Four Lower Sixth pupils hit the high seas as part of their gold Duke of Edinburgh training.
In a first for the school sea kayaking was offered as an alternative to walking for the expedition and Charlie Beischer, Fergus Ustianowski, Ben Hicks and Will Johnson took like ducks to water on the challenging activity.
The pupils learnt about boat loading, paddling, handling skills, self-rescue and safety issues as well as the importance of wind, tides and weather when sea kayaking.
After a day’s training near Trearddur Bay in March the pupils went on a three day training expedition – which included wild camping – during the Easter break. After starting off in Benllech they paddled round Red Wharf Bay and then round the headland towards Penmon. On the second day the intrepid participants covered over 20 km, paddling past the lighthouse at Penmon, in very choppy waters, and then down the Menai Straits to Britannia Bridge, using the tides to help.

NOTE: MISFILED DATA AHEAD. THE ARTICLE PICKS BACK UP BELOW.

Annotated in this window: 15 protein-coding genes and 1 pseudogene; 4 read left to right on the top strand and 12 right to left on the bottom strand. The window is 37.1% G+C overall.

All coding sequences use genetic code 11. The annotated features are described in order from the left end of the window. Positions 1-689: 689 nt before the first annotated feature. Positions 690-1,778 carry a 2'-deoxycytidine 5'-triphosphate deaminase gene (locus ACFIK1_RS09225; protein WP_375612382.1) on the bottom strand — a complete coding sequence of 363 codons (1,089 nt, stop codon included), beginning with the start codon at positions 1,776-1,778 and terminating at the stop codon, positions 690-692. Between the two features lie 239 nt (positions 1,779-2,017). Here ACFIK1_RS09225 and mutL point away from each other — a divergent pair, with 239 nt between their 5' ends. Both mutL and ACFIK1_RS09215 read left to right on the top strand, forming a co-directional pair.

Commenting on the trip Charlie Beischer said: “Kayaking is a very different experience to walking, it involves a very different set of skills that are learnt on the training days. The weekend was very interesting and the weather was at both extremes – day two was cold and rainy but day three was very hot and I even got a bit sunburnt!”
Fergus Ustianowski added: “Kayaking was very enjoyable, the best bit was waking up on the first morning looking out to sea with the sun out. I can’t wait for the qualifying in July.”
Mrs Chris Muscutt, Co-Curricular Coordinator, joined the pupils on the trip and she was proud of the boys and their efforts. She said: “The boys had to be determined and self-reliant to cope and they improved so much over the four days. The qualifying expedition is in mid-July and we are intending to cover about 80 km along the coast of the Llŷn Peninsula. We are all hoping it will be a bit warmer by then!”
We would like to thank the instructors from Adventure Elements who helped the Duke of Edinburgh team throughout the experience.